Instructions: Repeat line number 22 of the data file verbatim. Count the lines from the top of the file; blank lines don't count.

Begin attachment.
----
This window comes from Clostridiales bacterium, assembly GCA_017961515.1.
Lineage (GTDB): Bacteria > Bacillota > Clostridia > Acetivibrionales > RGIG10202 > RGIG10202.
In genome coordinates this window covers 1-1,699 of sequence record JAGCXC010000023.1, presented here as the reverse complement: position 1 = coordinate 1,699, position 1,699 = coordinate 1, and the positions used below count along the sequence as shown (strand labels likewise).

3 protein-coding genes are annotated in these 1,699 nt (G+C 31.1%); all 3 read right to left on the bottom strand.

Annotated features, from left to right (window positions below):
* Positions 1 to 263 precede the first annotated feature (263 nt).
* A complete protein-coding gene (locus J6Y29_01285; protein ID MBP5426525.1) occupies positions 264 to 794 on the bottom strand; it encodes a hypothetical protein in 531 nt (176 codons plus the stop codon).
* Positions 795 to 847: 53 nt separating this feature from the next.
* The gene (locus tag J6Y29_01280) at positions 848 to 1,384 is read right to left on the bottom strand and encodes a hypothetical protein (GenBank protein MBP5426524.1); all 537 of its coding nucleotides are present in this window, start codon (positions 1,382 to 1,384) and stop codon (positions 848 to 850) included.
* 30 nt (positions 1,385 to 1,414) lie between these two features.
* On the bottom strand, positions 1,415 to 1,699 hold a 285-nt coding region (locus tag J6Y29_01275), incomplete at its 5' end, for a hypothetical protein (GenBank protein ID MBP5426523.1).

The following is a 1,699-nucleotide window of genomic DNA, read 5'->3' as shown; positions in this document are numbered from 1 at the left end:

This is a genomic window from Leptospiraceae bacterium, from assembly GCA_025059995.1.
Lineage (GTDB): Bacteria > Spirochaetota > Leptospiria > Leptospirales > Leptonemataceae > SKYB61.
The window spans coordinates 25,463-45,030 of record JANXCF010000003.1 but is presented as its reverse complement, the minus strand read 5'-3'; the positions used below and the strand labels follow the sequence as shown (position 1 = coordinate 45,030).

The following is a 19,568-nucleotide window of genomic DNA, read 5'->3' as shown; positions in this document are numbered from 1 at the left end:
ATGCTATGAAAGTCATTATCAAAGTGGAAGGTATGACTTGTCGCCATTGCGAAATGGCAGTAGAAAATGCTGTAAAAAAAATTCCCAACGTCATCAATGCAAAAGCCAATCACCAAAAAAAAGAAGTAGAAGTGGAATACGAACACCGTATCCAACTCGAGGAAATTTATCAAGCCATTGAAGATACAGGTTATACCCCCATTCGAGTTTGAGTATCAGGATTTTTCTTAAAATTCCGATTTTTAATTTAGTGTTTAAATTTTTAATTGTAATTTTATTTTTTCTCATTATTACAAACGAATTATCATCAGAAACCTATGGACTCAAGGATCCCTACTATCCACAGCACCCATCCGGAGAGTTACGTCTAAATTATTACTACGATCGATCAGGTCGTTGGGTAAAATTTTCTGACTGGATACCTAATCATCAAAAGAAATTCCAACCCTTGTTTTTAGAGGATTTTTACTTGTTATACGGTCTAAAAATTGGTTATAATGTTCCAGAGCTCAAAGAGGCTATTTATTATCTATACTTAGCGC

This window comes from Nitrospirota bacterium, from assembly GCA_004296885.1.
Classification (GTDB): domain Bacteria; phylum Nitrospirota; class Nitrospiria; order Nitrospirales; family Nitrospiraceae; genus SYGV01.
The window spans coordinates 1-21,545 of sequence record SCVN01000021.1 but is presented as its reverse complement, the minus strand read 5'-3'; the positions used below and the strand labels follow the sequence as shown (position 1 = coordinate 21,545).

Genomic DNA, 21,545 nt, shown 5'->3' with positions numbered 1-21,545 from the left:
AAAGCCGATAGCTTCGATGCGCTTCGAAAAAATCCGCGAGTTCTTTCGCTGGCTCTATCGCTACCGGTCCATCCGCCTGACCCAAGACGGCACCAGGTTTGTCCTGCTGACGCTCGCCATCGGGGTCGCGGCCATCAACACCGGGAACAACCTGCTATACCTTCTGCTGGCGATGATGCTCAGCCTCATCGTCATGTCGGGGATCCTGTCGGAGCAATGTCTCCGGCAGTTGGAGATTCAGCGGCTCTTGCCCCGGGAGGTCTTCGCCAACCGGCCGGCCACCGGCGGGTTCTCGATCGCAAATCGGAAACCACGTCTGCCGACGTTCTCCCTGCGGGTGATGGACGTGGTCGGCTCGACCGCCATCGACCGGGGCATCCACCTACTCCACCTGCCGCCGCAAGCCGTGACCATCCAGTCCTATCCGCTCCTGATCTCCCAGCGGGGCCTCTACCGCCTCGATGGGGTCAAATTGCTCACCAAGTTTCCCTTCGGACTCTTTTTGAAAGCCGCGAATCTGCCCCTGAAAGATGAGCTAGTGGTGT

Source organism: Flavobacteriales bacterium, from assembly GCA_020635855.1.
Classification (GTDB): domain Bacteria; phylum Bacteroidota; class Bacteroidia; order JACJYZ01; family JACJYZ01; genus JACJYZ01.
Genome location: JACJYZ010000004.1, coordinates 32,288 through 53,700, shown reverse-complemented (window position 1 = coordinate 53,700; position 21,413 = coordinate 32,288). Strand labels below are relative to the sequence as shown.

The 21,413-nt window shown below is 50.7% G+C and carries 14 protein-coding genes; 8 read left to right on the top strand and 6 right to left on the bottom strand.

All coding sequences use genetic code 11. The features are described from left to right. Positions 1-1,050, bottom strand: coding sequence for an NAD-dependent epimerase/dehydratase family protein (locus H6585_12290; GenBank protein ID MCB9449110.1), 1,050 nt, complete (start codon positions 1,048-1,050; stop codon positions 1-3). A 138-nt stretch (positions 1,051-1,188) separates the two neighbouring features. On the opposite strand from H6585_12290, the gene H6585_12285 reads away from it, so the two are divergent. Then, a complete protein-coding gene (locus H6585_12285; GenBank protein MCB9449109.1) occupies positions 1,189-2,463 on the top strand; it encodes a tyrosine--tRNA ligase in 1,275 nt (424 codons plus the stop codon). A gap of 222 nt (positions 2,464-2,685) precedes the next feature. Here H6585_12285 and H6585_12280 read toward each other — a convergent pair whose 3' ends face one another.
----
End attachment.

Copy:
AAAGCCGATAGCTTCGATGCGCTTCGAAAAAATCCGCGAGTTCTTTCGCTGGCTCTATCGCTACCGGTCCATCCGCCTGACCCAAGACGGCACCAGGTTTGTCCTGCTGACGCTCGCCATCGGGGTCGCGGCCATCAACACCGGGAACAACCTGCTATACCTTCTGCTGGCGATGATGCTCAGCCTCATCGTCATGTCGGGGATCCTGTCGGAGCAATGTCTCCGGCAGTTGGAGATTCAGCGGCTCTTGCCCCGGGAGGTCTTCGCCAACCGGCCGGCCACCGGCGGGTTCTCGATCGCAAATCGGAAACCACGTCTGCCGACGTTCTCCCTGCGGGTGATGGACGTGGTCGGCTCGACCGCCATCGACCGGGGCATCCACCTACTCCACCTGCCGCCGCAAGCCGTGACCATCCAGTCCTATCCGCTCCTGATCTCCCAGCGGGGCCTCTACCGCCTCGATGGGGTCAAATTGCTCACCAAGTTTCCCTTCGGACTCTTTTTGAAAGCCGCGAATCTGCCCCTGAAAGATGAGCTAGTGGTGT